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Battery-powered vacuum cleaner and method of cooling battery-powered vacuum cleaner

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Publication number
US7353565B2
US7353565B2 US11293169 US29316905A US7353565B2 US 7353565 B2 US7353565 B2 US 7353565B2 US 11293169 US11293169 US 11293169 US 29316905 A US29316905 A US 29316905A US 7353565 B2 US7353565 B2 US 7353565B2
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US
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Grant
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Prior art keywords
battery
duct
airflow
air
pack
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Legal status (The legal status is an assumption and is not a legal conclusion. Google has not performed a legal analysis and makes no representation as to the accuracy of the status listed.)
Expired - Fee Related, expires
Application number
US11293169
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US20060080804A1 (en )
Inventor
Katsumi Hisano
Hideo Iwasaki
Hideyuki Kanai
Motoya Kanda
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Toshiba Corp
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Toshiba Corp
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    • AHUMAN NECESSITIES
    • A47FURNITURE; DOMESTIC ARTICLES OR APPLIANCES; COFFEE MILLS; SPICE MILLS; SUCTION CLEANERS IN GENERAL
    • A47LDOMESTIC WASHING OR CLEANING; SUCTION CLEANERS IN GENERAL
    • A47L9/00Details or accessories of suction cleaners, e.g. mechanical means for controlling the suction or for effecting pulsating action; Storing devices specially adapted to suction cleaners or parts thereof; Carrying-vehicles specially adapted for suction cleaners
    • A47L9/28Installation of the electric equipment, e.g. adaptation or attachment to the suction cleaner; Controlling suction cleaners by electric means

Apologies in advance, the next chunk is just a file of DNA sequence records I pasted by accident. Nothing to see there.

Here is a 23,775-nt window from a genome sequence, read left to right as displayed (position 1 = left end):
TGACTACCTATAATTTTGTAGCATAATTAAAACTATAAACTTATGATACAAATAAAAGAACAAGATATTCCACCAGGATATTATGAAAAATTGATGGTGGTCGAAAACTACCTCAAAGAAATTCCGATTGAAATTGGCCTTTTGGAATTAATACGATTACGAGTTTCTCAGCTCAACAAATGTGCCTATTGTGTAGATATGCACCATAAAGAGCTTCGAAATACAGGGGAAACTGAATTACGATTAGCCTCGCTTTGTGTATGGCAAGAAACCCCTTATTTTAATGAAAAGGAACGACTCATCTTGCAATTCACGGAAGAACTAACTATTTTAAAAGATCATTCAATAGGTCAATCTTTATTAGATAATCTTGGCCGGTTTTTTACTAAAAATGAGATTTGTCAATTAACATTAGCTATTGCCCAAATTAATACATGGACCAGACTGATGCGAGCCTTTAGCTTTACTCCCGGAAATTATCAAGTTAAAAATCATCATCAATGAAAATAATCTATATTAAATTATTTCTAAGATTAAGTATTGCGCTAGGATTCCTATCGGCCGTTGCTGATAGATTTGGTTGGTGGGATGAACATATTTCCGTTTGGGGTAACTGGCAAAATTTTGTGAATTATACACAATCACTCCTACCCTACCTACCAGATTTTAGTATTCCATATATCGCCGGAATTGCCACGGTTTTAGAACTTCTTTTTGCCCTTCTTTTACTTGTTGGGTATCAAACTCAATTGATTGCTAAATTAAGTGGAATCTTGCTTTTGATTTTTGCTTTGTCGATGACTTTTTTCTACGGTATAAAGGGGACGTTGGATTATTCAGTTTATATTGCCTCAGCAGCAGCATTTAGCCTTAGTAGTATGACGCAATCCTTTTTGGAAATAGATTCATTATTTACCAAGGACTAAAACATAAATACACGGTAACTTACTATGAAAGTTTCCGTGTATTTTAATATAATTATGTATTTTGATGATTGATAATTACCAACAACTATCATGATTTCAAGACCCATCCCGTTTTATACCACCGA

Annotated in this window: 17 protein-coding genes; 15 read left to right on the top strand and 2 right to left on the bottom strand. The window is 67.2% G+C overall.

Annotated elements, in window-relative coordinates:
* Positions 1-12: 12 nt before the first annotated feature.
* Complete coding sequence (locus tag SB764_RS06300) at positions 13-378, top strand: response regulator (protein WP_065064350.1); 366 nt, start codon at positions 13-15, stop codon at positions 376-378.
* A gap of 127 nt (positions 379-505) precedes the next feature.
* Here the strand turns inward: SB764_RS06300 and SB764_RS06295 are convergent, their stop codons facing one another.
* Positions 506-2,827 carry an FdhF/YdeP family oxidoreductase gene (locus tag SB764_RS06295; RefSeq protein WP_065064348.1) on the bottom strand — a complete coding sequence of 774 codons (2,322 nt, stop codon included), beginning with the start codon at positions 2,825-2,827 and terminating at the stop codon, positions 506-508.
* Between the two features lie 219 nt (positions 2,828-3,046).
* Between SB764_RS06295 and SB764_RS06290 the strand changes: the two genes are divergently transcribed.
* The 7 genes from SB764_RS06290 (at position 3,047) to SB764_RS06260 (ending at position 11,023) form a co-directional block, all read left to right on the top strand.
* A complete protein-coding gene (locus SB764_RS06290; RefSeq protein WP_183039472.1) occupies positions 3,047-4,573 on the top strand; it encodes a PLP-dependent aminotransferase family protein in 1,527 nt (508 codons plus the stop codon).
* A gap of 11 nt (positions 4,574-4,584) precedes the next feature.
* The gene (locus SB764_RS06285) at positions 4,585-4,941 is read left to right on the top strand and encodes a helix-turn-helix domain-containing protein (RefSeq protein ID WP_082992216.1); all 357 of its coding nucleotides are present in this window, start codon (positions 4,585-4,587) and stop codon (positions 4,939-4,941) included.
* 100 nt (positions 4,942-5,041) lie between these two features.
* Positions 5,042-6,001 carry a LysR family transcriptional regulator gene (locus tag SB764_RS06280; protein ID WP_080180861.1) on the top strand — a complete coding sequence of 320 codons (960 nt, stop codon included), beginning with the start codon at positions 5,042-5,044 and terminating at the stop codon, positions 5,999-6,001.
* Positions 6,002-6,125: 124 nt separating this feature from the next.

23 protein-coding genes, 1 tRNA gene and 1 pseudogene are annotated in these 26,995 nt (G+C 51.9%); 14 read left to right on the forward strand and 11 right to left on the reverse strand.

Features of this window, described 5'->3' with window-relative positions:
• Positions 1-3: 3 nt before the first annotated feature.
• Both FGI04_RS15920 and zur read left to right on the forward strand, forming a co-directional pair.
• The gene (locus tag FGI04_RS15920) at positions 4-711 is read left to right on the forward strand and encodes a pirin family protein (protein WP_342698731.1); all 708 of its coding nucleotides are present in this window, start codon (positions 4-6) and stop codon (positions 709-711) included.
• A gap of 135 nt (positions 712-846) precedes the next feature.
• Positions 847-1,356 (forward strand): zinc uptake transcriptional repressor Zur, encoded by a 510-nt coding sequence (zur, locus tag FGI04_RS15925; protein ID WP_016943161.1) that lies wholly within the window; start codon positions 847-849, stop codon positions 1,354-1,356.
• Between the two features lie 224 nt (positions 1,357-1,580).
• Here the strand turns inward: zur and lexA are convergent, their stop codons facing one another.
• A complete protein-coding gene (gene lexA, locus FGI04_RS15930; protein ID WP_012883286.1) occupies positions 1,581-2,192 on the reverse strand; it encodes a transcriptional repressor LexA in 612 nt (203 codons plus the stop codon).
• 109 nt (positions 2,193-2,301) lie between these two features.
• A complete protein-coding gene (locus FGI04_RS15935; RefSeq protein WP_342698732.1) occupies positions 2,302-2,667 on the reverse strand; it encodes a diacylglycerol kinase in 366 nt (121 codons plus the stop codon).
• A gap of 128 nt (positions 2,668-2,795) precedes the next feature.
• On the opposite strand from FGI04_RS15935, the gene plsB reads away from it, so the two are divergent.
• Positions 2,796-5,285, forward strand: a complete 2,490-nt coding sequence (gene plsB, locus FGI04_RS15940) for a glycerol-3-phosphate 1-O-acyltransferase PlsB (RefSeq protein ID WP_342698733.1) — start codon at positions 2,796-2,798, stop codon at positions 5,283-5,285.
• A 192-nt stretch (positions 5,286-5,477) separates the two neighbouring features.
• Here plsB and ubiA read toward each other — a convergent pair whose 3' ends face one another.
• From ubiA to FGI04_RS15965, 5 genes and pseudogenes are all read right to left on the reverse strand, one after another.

• A47L9/2868Arrangements for power supply of vacuum cleaners or the accessories thereof
    • A47L9/2884Details of arrangements of batteries or their installation
    • AHUMAN NECESSITIES
    • A47FURNITURE; DOMESTIC ARTICLES OR APPLIANCES; COFFEE MILLS; SPICE MILLS; SUCTION CLEANERS IN GENERAL
    • A47LDOMESTIC WASHING OR CLEANING; SUCTION CLEANERS IN GENERAL
    • A47L9/00Details or accessories of suction cleaners, e.g. mechanical means for controlling the suction or for effecting pulsating action; Storing devices specially adapted to suction cleaners or parts thereof; Carrying-vehicles specially adapted for suction cleaners
    • YGENERAL TAGGING OF NEW TECHNOLOGICAL DEVELOPMENTS; GENERAL TAGGING OF CROSS-SECTIONAL TECHNOLOGIES SPANNING OVER SEVERAL SECTIONS OF THE IPC; TECHNICAL SUBJECTS COVERED BY FORMER USPC CROSS-REFERENCE ART COLLECTIONS [XRACs] AND DIGESTS
    • Y10TECHNICAL SUBJECTS COVERED BY FORMER USPC
    • Y10STECHNICAL SUBJECTS COVERED BY FORMER USPC CROSS-REFERENCE ART COLLECTIONS [XRACs] AND DIGESTS
    • Y10S15/00Brushing, scrubbing, and general cleaning
    • Y10S15/01Rechargeable batter

Abstract

A battery-powered vacuum cleaner is provided with a battery pack that generates heat and is capable of efficiently cooling the battery pack. The battery-powered vacuum cleaner comprises a battery pack (3) including a plurality of secondary batteries, a battery pack container (2) containing the battery pack, a motor (7) driven for operation by power supplied by the battery pack, a fan (5) driven by the motor to suck air, a dust cup (9) for separating dust from air sucked therein by the fan and storing the dust separated from the sucked air, a housing (1) containing the battery pack container, the motor, the fan and the dust cup, and provided with a first suction opening (30) through which external air is sucked, a first airflow duct (32) for guiding the air sucked in by the fun through the dust cup to the motor, and a second airflow duct (36), for guiding air for cooling the battery pack through the battery pack, joined to the first airflow duct at a junction (34) on the upstream side of the fan.